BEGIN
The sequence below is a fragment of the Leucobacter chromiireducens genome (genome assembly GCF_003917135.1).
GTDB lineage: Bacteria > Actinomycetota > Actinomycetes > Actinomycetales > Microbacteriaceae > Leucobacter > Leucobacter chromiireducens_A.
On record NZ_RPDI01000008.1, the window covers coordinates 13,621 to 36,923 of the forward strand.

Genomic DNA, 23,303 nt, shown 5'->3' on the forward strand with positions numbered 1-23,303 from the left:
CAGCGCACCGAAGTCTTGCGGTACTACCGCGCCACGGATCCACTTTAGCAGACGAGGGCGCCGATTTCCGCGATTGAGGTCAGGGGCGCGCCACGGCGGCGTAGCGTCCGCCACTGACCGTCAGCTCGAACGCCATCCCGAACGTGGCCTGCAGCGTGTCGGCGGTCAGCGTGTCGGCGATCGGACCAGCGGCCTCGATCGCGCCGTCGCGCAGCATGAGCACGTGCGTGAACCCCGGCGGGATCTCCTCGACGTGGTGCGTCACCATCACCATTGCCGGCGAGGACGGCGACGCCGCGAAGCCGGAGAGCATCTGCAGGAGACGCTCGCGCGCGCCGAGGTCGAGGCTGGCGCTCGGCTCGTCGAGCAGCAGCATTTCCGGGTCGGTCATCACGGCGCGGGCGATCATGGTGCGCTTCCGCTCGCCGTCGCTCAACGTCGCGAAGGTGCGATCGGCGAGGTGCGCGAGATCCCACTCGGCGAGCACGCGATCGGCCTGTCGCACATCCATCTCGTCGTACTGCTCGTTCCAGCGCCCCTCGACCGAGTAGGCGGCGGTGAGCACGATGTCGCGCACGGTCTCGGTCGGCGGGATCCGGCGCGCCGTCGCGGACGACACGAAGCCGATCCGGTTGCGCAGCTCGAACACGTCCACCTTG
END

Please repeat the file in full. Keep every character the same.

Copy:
The sequence below is a fragment of the Leucobacter chromiireducens genome (genome assembly GCF_003917135.1).
GTDB lineage: Bacteria > Actinomycetota > Actinomycetes > Actinomycetales > Microbacteriaceae > Leucobacter > Leucobacter chromiireducens_A.
On record NZ_RPDI01000008.1, the window covers coordinates 13,621 to 36,923 of the forward strand.

Genomic DNA, 23,303 nt, shown 5'->3' on the forward strand with positions numbered 1-23,303 from the left:
CAGCGCACCGAAGTCTTGCGGTACTACCGCGCCACGGATCCACTTTAGCAGACGAGGGCGCCGATTTCCGCGATTGAGGTCAGGGGCGCGCCACGGCGGCGTAGCGTCCGCCACTGACCGTCAGCTCGAACGCCATCCCGAACGTGGCCTGCAGCGTGTCGGCGGTCAGCGTGTCGGCGATCGGACCAGCGGCCTCGATCGCGCCGTCGCGCAGCATGAGCACGTGCGTGAACCCCGGCGGGATCTCCTCGACGTGGTGCGTCACCATCACCATTGCCGGCGAGGACGGCGACGCCGCGAAGCCGGAGAGCATCTGCAGGAGACGCTCGCGCGCGCCGAGGTCGAGGCTGGCGCTCGGCTCGTCGAGCAGCAGCATTTCCGGGTCGGTCATCACGGCGCGGGCGATCATGGTGCGCTTCCGCTCGCCGTCGCTCAACGTCGCGAAGGTGCGATCGGCGAGGTGCGCGAGATCCCACTCGGCGAGCACGCGATCGGCCTGTCGCACATCCATCTCGTCGTACTGCTCGTTCCAGCGCCCCTCGACCGAGTAGGCGGCGGTGAGCACGATGTCGCGCACGGTCTCGGTCGGCGGGATCCGGCGCGCCGTCGCGGACGACACGAAGCCGATCCGGTTGCGCAGCTCGAACACGTCCACCTTG